They may also be deputed to breach tasks, room entrances, throwing stun grenades, or throwing signals or cover smoke grenades.
Grenadier equipment varies greatly depending on the task to be carried out. The primary equipment will always reasonably be an assault rifle (or SMG, depending on the context) and a backup weapon.
On the primary weapon, an under-barrel grenade launcher can be employed. However, a standalone grenade launcher can also be used as the primary weapon. In this case, it will be necessary to carry 40mm grenades.
In addition, always following the context of the mission, it will be appropriate to carry fragmentation grenades, flashbangs, smoke bombs, claymores, and pressure mines.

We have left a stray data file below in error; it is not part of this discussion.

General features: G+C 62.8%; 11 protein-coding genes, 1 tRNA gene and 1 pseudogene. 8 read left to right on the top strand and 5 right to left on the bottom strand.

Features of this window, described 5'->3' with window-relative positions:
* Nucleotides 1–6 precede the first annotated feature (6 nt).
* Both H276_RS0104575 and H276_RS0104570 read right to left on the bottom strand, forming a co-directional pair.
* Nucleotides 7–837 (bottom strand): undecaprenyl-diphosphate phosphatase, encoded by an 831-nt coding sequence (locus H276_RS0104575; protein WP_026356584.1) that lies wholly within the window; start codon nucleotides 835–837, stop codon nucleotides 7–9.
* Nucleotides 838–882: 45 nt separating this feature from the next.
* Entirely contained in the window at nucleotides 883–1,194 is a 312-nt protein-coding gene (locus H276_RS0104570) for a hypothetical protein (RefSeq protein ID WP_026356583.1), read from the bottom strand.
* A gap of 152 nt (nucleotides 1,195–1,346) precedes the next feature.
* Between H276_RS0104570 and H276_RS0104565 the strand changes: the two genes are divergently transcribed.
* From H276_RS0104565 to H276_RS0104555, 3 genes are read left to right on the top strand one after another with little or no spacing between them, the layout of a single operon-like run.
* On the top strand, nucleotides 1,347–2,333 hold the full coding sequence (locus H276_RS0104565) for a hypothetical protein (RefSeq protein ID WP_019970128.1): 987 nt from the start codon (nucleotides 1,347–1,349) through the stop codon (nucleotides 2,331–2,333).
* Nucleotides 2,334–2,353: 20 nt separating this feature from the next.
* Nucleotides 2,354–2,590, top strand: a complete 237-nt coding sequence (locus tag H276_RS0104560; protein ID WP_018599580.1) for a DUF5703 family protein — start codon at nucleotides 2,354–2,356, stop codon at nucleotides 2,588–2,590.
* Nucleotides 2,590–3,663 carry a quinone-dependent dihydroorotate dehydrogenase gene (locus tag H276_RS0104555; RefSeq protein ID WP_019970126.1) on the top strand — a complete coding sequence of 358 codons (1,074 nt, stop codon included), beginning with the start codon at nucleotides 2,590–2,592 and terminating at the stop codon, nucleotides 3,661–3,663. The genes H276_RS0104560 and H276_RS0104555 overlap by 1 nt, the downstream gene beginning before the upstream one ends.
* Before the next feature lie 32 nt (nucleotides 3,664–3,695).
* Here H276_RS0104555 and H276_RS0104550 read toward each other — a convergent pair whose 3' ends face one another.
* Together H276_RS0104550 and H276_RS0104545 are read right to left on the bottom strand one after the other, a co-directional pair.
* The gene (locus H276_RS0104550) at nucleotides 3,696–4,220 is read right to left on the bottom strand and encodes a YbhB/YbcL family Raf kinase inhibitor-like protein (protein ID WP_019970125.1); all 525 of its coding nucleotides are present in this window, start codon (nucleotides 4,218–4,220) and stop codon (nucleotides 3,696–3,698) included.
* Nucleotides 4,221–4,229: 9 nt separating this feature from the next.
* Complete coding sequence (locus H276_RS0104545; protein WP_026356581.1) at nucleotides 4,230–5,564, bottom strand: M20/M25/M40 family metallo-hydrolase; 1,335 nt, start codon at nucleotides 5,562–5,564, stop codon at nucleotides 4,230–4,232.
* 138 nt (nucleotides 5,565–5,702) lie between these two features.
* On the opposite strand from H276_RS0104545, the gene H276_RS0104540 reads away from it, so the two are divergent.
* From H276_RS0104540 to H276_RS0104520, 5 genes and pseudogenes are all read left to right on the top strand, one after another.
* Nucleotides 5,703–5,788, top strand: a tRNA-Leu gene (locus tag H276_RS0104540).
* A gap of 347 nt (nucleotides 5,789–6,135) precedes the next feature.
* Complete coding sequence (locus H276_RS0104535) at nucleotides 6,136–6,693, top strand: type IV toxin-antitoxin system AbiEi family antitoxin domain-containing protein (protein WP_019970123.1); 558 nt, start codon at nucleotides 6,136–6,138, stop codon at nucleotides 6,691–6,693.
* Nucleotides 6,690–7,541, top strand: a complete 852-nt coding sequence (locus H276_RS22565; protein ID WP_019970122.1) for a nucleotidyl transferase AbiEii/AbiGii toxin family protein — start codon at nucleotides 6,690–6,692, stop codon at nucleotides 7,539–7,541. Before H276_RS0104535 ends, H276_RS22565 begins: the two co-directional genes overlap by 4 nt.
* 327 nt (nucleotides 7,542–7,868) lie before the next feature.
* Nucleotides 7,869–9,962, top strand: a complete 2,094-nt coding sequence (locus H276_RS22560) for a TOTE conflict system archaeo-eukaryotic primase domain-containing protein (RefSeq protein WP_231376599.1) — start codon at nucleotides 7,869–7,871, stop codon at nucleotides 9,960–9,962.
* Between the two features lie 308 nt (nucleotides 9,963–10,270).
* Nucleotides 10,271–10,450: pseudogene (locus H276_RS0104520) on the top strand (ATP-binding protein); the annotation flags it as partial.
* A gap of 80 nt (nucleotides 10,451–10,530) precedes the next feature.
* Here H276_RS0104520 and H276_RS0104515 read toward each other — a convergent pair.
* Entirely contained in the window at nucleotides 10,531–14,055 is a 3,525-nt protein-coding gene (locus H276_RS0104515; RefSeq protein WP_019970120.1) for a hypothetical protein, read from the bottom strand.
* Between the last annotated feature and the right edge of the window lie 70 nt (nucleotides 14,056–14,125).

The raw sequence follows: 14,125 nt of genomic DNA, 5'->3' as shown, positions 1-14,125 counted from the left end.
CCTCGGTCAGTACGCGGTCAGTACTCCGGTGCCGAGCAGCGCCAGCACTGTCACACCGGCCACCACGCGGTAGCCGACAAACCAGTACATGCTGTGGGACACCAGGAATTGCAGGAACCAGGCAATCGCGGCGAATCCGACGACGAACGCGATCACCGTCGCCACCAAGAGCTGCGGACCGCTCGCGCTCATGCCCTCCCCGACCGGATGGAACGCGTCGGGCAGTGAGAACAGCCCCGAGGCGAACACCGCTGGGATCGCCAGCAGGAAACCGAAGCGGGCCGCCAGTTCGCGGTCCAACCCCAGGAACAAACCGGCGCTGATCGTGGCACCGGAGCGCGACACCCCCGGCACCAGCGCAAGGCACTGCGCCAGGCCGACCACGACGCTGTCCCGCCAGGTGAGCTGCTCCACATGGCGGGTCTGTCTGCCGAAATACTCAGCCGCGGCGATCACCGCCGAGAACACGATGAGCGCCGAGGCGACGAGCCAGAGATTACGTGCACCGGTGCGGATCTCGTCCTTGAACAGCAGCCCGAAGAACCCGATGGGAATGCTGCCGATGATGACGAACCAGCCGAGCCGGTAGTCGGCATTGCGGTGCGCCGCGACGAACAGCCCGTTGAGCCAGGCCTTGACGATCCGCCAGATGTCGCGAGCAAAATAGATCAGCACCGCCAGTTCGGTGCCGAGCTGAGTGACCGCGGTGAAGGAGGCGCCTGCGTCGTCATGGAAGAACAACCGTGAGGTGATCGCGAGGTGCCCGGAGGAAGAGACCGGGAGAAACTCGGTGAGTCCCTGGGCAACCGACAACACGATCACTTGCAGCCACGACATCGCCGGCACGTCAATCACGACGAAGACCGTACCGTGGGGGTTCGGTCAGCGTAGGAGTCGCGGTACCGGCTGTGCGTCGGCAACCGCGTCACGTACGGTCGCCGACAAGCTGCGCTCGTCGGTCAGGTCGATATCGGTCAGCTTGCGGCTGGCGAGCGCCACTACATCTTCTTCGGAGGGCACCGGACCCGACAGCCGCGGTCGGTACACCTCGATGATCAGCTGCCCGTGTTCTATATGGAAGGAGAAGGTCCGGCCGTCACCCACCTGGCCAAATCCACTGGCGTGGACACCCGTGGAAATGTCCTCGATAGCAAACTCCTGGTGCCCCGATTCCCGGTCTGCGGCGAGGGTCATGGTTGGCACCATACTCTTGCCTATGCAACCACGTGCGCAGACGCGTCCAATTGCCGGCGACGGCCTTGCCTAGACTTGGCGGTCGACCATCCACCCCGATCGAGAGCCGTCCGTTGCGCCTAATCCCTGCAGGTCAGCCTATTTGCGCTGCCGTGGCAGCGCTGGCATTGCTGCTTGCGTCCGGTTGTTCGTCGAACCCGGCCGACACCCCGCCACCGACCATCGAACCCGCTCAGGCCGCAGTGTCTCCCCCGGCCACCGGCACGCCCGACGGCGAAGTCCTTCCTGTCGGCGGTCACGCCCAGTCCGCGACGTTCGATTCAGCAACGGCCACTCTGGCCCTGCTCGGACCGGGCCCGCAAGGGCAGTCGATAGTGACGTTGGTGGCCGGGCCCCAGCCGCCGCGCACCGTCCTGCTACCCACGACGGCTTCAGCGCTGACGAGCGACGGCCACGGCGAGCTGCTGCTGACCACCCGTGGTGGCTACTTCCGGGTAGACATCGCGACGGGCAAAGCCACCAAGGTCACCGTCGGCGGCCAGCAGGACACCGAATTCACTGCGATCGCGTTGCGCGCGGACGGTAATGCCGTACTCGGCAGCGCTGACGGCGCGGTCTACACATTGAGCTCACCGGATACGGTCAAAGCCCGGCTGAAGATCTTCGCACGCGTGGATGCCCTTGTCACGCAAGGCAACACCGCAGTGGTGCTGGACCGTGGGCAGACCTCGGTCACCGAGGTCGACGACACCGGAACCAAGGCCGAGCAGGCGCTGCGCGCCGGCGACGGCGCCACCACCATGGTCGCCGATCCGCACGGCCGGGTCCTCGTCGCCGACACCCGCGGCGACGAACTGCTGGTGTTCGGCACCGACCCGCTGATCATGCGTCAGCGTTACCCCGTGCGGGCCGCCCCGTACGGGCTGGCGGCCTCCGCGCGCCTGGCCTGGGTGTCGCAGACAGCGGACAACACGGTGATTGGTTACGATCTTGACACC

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Automatic Rifleman / Support gunner
Gunners are operators equipped with LMGs (light machineguns) or SAW (squad automatic weapon), whose purpose is to increase the firepower of the patrol. They normally carry a lot of weight, given the type of equipment. They can have both offensive and defensive roles and are critical within any team.
Many of the squad or fireteam level tactics revolve around the proper utilization of the SAW gunner.
The support gunner can have an offensive or defensive role, depending on the type of engagement, the operational context, and the type of mission. For example, they may be responsible for surrounding an operational perimeter, covering a large sector, to relieve the riflemen of this responsibility, who can concentrate on a more dangerous sector.
They are in charge of saturating more or less large sectors with great firepower, either to eliminate large quantities of scattered enemies or to cover the advance or retreat of the team, thanks to a vigorous covering fire. Basically, they deal with saturation.